Caught up with The Jinx? Watch these investigative crime documentaries

HBO’s true-crime documentary series The Jinx ended in shock this week when the show’s subject, real estate magnate Robert Durst, confessed to multiple murders over an open microphone and was subsequently arrested. No spoiler warning on this one: Durst’s arrest made international headlines. After all, how often does a documentary change the course of the legal system?

As it turns out, The Jinx is only the latest documentary that resulted in arrests, appeals, and settlements. The true-crime genre is having its moment with the success of podcasts like Serial, but filmmakers have long been fascinated by controversial legal battles to the point of essentially intervening in the cases. If you enjoyed The Jinx – or if you just find the Durst story compelling – consider watching these four documentaries in our collection that famously jumpstarted the legal process.

Ken Burns investigated the story of a racially polarized rape case from 1989 in which five black and Hispanic minors were convicted on various assault-related charges despite a lack of evidence. Burns towards a damning eye towards the racist testimony and media coverage that propelled the case, as well as the accused party’s struggle to find closure after their convictions were overturned. Shortly after the release of this documentary, the city of New York awarded $41 million to the Central Park Five for emotional distress.

In 1994, three teenagers in Arkansas were convicted for the murder of three children in a supposedly Satanic ritualistic murder. The filmmakers of Paradise Lost were not satisfied with the trial, which used no physical evidence, and spent nearly twenty years investigating the murders and lobbying for the West Memphis Three’s innocence. Arkansas courts took notice, re-examined the case, and released the three convicted men after DNA evidence proved inconclusive.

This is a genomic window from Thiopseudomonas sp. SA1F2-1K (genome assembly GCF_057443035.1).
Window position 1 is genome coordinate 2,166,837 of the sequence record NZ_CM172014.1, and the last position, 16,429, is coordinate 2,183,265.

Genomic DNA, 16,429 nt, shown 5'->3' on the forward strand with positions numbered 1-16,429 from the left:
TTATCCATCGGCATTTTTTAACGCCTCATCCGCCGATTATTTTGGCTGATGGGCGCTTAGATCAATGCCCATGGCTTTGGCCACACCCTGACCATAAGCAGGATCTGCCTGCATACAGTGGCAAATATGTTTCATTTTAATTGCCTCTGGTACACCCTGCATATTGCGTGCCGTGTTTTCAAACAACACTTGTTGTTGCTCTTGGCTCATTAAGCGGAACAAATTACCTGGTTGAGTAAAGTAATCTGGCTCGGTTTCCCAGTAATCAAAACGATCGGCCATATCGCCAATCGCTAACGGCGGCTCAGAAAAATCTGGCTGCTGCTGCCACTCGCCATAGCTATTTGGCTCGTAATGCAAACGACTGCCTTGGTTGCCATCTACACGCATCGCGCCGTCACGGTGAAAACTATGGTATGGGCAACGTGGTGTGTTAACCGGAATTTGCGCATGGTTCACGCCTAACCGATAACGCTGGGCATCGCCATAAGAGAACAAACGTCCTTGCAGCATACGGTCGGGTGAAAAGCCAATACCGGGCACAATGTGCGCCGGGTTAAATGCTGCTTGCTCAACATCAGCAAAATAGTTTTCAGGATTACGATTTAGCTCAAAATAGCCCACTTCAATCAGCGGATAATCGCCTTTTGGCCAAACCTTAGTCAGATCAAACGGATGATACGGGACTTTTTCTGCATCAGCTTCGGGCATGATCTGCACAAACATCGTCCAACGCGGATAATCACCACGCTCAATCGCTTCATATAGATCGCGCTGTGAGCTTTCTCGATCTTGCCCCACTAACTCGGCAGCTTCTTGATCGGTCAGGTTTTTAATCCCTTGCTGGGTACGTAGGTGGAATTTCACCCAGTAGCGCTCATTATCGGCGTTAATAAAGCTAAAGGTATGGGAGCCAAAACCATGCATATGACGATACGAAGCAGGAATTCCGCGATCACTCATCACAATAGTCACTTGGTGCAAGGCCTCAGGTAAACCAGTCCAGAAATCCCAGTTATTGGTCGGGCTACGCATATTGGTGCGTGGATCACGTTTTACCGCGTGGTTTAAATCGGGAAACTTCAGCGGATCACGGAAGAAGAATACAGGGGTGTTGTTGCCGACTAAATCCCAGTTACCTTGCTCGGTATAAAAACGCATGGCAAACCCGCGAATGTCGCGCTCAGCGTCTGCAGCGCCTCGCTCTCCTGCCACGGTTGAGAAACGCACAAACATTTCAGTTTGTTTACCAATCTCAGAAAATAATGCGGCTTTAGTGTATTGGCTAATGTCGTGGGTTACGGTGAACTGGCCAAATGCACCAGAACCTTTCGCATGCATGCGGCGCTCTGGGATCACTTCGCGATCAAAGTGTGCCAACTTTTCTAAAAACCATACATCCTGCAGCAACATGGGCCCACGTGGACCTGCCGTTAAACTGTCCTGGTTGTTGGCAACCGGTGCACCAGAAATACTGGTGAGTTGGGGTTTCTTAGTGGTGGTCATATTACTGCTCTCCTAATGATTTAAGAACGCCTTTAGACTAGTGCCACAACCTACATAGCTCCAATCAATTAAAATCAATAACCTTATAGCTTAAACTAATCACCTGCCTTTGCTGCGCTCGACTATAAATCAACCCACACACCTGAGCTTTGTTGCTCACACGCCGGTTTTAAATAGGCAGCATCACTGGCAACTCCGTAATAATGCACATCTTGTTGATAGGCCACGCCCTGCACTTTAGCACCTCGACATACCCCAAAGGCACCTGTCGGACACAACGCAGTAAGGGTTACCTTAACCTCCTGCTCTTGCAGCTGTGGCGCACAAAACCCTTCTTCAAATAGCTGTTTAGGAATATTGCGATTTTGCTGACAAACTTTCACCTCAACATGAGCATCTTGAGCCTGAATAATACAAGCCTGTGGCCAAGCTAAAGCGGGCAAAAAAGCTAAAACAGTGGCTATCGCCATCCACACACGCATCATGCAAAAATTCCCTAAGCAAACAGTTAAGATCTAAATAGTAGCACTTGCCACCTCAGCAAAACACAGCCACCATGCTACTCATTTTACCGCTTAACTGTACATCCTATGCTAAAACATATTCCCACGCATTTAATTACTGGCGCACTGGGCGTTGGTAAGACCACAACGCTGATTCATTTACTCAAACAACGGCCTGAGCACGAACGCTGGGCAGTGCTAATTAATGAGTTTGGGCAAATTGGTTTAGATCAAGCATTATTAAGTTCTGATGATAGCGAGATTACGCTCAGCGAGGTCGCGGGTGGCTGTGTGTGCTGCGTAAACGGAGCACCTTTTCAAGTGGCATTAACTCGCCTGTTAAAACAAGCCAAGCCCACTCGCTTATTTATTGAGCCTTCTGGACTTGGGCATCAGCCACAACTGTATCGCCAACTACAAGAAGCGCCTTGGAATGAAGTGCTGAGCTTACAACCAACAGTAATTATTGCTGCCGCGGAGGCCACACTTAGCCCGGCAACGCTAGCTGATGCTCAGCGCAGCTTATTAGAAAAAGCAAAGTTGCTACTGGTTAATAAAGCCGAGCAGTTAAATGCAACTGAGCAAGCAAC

Was the death of North Carolina woman Kathleen Peterson a stair-related accident or murder? This eight-part documentary series looks into the ongoing murder trial of Kathleen’s husband Michael and tries to find the answer. The filmmakers were given “unusual access” to the Peterson family and lawyers to produce this documentary. Michael Peterson remains in legal limbo, and this documentary is responsible for the increased scrutiny afforded to the case.

Randall Dale Adams was wrongly sentenced to death for the murder of a Texas police officer in 1976. Now-legendary documentarian Errol Morris poked holes through Adams’s trial in The Thin Blue Line, using a combination of reenactments and interviews to build the case for his defense. Within a year of the film’s 1988 release, Adams was a free man.

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